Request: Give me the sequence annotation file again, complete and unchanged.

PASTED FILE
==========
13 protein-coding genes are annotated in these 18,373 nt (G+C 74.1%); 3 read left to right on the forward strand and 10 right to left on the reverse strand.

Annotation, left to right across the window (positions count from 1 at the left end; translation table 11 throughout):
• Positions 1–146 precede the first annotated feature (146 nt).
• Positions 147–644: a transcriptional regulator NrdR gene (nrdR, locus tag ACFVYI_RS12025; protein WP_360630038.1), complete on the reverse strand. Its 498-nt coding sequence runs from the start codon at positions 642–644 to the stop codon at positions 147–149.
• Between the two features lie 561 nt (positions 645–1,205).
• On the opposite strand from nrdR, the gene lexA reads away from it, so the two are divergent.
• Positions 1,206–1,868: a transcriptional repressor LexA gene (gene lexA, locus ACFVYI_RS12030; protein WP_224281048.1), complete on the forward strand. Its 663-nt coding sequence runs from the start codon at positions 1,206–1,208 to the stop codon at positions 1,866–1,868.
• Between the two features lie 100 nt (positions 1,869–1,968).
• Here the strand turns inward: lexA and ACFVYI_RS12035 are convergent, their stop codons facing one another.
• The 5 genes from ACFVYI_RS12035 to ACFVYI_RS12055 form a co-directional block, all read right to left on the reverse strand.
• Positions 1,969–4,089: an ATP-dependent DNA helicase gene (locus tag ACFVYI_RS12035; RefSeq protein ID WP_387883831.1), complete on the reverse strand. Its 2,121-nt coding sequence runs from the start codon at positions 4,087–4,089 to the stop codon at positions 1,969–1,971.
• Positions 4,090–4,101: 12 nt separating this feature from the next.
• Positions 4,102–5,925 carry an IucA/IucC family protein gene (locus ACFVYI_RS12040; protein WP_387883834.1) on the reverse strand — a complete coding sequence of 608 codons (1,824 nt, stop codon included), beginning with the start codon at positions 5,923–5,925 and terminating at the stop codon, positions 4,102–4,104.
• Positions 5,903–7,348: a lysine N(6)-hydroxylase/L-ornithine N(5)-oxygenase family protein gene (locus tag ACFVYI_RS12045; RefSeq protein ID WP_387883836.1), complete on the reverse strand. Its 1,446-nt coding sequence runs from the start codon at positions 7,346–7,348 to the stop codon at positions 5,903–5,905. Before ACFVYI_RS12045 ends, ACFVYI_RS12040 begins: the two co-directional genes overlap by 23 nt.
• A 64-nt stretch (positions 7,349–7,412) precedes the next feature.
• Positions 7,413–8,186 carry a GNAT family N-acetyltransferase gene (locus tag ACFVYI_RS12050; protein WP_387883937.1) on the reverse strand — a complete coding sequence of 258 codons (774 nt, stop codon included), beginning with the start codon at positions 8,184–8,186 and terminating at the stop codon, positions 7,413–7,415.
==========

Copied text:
13 protein-coding genes are annotated in these 18,373 nt (G+C 74.1%); 3 read left to right on the forward strand and 10 right to left on the reverse strand.

Annotation, left to right across the window (positions count from 1 at the left end; translation table 11 throughout):
• Positions 1–146 precede the first annotated feature (146 nt).
• Positions 147–644: a transcriptional regulator NrdR gene (nrdR, locus tag ACFVYI_RS12025; protein WP_360630038.1), complete on the reverse strand. Its 498-nt coding sequence runs from the start codon at positions 642–644 to the stop codon at positions 147–149.
• Between the two features lie 561 nt (positions 645–1,205).
• On the opposite strand from nrdR, the gene lexA reads away from it, so the two are divergent.
• Positions 1,206–1,868: a transcriptional repressor LexA gene (gene lexA, locus ACFVYI_RS12030; protein WP_224281048.1), complete on the forward strand. Its 663-nt coding sequence runs from the start codon at positions 1,206–1,208 to the stop codon at positions 1,866–1,868.
• Between the two features lie 100 nt (positions 1,869–1,968).
• Here the strand turns inward: lexA and ACFVYI_RS12035 are convergent, their stop codons facing one another.
• The 5 genes from ACFVYI_RS12035 to ACFVYI_RS12055 form a co-directional block, all read right to left on the reverse strand.
• Positions 1,969–4,089: an ATP-dependent DNA helicase gene (locus tag ACFVYI_RS12035; RefSeq protein ID WP_387883831.1), complete on the reverse strand. Its 2,121-nt coding sequence runs from the start codon at positions 4,087–4,089 to the stop codon at positions 1,969–1,971.
• Positions 4,090–4,101: 12 nt separating this feature from the next.
• Positions 4,102–5,925 carry an IucA/IucC family protein gene (locus ACFVYI_RS12040; protein WP_387883834.1) on the reverse strand — a complete coding sequence of 608 codons (1,824 nt, stop codon included), beginning with the start codon at positions 5,923–5,925 and terminating at the stop codon, positions 4,102–4,104.
• Positions 5,903–7,348: a lysine N(6)-hydroxylase/L-ornithine N(5)-oxygenase family protein gene (locus tag ACFVYI_RS12045; RefSeq protein ID WP_387883836.1), complete on the reverse strand. Its 1,446-nt coding sequence runs from the start codon at positions 7,346–7,348 to the stop codon at positions 5,903–5,905. Before ACFVYI_RS12045 ends, ACFVYI_RS12040 begins: the two co-directional genes overlap by 23 nt.
• A 64-nt stretch (positions 7,349–7,412) precedes the next feature.
• Positions 7,413–8,186 carry a GNAT family N-acetyltransferase gene (locus tag ACFVYI_RS12050; protein WP_387883937.1) on the reverse strand — a complete coding sequence of 258 codons (774 nt, stop codon included), beginning with the start codon at positions 8,184–8,186 and terminating at the stop codon, positions 7,413–7,415.